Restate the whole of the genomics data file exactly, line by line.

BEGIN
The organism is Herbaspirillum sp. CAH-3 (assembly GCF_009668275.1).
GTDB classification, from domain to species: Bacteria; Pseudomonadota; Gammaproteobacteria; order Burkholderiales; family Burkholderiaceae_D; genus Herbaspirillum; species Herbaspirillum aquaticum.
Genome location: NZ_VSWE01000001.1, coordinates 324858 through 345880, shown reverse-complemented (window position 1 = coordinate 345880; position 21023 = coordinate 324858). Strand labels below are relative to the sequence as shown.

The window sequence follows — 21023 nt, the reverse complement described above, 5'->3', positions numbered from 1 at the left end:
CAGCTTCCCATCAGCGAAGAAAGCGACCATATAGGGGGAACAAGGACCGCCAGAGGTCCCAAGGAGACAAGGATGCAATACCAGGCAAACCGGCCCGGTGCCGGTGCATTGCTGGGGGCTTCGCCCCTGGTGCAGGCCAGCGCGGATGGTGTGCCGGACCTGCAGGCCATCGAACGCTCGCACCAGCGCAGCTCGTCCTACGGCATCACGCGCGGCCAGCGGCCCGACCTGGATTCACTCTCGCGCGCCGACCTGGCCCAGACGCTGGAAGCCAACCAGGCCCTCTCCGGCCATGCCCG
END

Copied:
The organism is Herbaspirillum sp. CAH-3 (assembly GCF_009668275.1).
GTDB classification, from domain to species: Bacteria; Pseudomonadota; Gammaproteobacteria; order Burkholderiales; family Burkholderiaceae_D; genus Herbaspirillum; species Herbaspirillum aquaticum.
Genome location: NZ_VSWE01000001.1, coordinates 324858 through 345880, shown reverse-complemented (window position 1 = coordinate 345880; position 21023 = coordinate 324858). Strand labels below are relative to the sequence as shown.

The window sequence follows — 21023 nt, the reverse complement described above, 5'->3', positions numbered from 1 at the left end:
CAGCTTCCCATCAGCGAAGAAAGCGACCATATAGGGGGAACAAGGACCGCCAGAGGTCCCAAGGAGACAAGGATGCAATACCAGGCAAACCGGCCCGGTGCCGGTGCATTGCTGGGGGCTTCGCCCCTGGTGCAGGCCAGCGCGGATGGTGTGCCGGACCTGCAGGCCATCGAACGCTCGCACCAGCGCAGCTCGTCCTACGGCATCACGCGCGGCCAGCGGCCCGACCTGGATTCACTCTCGCGCGCCGACCTGGCCCAGACGCTGGAAGCCAACCAGGCCCTCTCCGGCCATGCCCG